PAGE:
• The other science fiction novel I read this year I would like to recommend is Joe Haldeman's The Forever War. This was a reread for me. Though it was written with the Vietnam War in mind, the novel gains relevancy and probably a new audience given the U.S. wars in Iraq and Afghanistan. In fact, the U.S. has reached the point where it has been in Afghanistan longer than the Soviets with no signs of leaving any time soon. By the way, George Orwell also envisioned a condition where a state would be in a state of perpetual war in his novel 1984. Who says science fiction is just fluff with nothing to say? I think a lot of our soldiers could easily relate to Major Mandela from Haldeman's novel.
  • Dave Cullen's Columbine is probably the best look at the events of Columbine High School. Cullen took over a decade to research and go over every detail to give us an accurate view of events. The book removes many of the misconceptions people have about the event: the boys were not part of some "trenchcoat mafia" nor were they just loser loners; the story of the martyred Christian girl is false (no matter how many apologists come out of the woodwork, the evidence is it did not happen). Also, the book reveals the efforts the police took to cover up information and its own incompetence. This is a book that needs to be read, and it is one with lessons that we as a society need to heed. The book does include references and notes for folks wishing to verify things.
  • Emmanuel Guibert, The Photographer: Into War-torn Afghanistan with Doctors Without Borders. This was another favorite this year. The book combines graphic novel art and narrative with excellent photography to present the story of a photographer who goes into Afghanistan during the Soviet invasion with the organization Doctors Without Borders. If you are interested in learning more about this part of the world, this book is a must-read. 
  • The one book I am warning people to stay away from: José Saramago, Ensayo sobre la ceguera. Available in English translation as On Blindness, this is just a very difficult to read book, one long big paragraph telling what has to be the most depressing apocalyptic-type tale imaginable. It was a pain to read, and even with the seemingly good premise-- a blindness epidemic strikes, and social chaos ensues-- the book just becomes a slow and tortuous reading experience. If you want post-apocalyptic or disaster kind of reading where society shows its worse side, go find something like The Walking Dead. Overall, I agree that if some major catastrophe happened and society fell apart, that we would see the absolute worst in people. Saramago presents this, but he does so in an extremely oppressive way in terms of narrative. In addition, his habit of not naming characters (the doctor, the lady with eyeglasses, so on) does not help things either. And I am not even going to discuss the rape scene. No, it is not because I am squeamish about rape scenes; I have read plenty of works where rape is present, and the works were excellent. This is not that kind of work. To be honest, I am not sure how he won that Nobel Prize if it was on the basis of this novel. All I know is I probably will not pick up anything else by him anytime soon. Having said all this, I am a bit glad that I can now brag about reading it thus adding this literary fiction author to my list of books read. But as stated, not likely to repeat the experience.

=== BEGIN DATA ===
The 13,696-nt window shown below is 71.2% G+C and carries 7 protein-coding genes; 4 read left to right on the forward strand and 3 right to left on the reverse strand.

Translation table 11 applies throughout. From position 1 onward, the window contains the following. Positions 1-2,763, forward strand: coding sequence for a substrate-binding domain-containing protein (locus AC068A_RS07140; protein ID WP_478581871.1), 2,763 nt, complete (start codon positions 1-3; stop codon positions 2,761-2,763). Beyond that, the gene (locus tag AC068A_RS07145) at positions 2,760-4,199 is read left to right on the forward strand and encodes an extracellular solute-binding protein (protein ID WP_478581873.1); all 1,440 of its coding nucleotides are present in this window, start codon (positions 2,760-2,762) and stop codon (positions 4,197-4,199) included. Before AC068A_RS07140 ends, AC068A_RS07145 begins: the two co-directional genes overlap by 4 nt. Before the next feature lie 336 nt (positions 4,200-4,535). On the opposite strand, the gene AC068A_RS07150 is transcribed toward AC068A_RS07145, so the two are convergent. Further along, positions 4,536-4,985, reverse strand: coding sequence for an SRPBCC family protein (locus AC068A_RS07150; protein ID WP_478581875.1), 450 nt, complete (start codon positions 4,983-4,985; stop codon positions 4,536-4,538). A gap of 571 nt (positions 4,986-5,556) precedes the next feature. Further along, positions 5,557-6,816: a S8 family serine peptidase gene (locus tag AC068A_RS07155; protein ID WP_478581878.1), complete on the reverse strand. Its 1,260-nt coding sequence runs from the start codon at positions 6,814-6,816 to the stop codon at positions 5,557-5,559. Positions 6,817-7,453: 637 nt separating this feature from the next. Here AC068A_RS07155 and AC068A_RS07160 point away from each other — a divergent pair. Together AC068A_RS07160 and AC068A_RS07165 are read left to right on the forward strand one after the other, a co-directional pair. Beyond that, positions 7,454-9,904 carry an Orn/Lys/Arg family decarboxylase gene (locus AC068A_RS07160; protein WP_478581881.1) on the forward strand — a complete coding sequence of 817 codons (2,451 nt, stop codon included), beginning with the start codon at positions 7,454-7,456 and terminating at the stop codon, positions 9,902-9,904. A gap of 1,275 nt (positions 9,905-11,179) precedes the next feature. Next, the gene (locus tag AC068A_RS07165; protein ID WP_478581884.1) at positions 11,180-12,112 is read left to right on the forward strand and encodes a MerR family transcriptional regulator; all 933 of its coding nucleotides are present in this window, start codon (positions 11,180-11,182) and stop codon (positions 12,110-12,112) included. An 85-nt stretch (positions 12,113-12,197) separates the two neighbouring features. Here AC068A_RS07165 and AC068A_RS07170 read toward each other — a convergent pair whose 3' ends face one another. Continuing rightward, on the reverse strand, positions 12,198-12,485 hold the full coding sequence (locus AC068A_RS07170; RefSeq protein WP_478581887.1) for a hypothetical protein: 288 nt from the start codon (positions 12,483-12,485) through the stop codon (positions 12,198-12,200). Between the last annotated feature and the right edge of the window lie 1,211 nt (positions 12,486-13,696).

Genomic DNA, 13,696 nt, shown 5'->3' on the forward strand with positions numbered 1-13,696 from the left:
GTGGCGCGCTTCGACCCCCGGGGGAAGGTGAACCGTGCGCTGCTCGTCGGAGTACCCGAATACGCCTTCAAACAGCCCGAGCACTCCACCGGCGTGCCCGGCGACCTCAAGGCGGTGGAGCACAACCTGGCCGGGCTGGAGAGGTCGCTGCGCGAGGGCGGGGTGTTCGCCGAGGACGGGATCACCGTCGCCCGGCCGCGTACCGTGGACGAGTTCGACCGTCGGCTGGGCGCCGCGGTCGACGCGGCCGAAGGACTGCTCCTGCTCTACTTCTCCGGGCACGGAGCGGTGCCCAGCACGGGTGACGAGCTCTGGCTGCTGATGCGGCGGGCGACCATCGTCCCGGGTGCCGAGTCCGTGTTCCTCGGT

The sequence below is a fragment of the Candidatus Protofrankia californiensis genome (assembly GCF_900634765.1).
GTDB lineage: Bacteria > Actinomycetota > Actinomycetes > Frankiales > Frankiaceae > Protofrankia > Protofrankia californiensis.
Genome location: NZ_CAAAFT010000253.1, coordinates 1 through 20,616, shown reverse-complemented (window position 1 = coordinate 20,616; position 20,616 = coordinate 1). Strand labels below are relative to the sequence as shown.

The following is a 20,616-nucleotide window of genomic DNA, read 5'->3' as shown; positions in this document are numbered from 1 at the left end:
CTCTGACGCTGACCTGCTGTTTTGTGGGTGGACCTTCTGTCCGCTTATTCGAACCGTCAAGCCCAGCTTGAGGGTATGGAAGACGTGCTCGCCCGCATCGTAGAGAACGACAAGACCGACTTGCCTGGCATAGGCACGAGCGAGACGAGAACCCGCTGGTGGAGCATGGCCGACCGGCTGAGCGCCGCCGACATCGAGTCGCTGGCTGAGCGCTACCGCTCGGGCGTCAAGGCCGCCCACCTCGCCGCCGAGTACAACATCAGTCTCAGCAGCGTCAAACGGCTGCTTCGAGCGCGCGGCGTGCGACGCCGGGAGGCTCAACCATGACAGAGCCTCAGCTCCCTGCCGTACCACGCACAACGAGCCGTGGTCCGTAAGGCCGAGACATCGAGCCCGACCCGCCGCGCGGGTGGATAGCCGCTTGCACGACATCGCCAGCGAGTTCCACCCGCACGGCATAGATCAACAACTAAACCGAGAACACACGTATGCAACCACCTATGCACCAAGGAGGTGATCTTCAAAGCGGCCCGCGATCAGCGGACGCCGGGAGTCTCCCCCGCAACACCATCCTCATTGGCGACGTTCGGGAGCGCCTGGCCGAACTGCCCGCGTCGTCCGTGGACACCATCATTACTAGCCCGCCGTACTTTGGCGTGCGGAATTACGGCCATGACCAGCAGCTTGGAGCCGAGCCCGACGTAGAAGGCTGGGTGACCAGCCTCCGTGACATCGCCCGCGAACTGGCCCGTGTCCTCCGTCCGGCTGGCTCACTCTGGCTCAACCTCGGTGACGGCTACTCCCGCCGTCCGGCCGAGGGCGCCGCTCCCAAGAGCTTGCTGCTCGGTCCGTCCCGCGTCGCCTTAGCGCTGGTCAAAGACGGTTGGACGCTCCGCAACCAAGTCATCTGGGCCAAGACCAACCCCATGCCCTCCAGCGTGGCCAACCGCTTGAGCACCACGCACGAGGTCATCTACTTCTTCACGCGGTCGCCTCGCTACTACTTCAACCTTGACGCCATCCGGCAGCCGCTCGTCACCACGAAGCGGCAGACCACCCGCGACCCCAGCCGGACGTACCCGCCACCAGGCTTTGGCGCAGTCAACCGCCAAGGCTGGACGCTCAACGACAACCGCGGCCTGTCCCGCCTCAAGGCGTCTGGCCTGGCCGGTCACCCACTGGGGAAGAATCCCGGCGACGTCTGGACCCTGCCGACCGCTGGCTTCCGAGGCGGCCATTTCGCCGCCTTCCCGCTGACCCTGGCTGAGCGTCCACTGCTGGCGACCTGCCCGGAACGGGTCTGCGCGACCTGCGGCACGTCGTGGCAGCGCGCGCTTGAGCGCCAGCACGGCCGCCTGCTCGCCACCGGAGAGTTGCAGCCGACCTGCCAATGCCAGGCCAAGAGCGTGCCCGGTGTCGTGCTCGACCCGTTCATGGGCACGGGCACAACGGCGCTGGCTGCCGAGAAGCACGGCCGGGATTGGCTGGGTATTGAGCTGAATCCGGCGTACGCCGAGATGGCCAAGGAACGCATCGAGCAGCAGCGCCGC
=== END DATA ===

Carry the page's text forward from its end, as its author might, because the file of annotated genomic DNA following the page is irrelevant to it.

• And finally, the one book I recommend for librarians that is not related to libraries or librarianship: Saul D. Alinsky's Rules for Radicals.I even took notes and wrote a series of posts from those notes over at The Itinerant Librarian.
 There are a few others books in my 2010 list I liked, but the ones listed above are ones that really stayed with me. Overall, it was a pretty good year for reading. I already have books started for 2011. Some are carry-overs from 2010. I will note that I count a book in the month I finish it, thus the carry-overs will go into the 2011 list. Plus I have some other books already in the cue so to speak.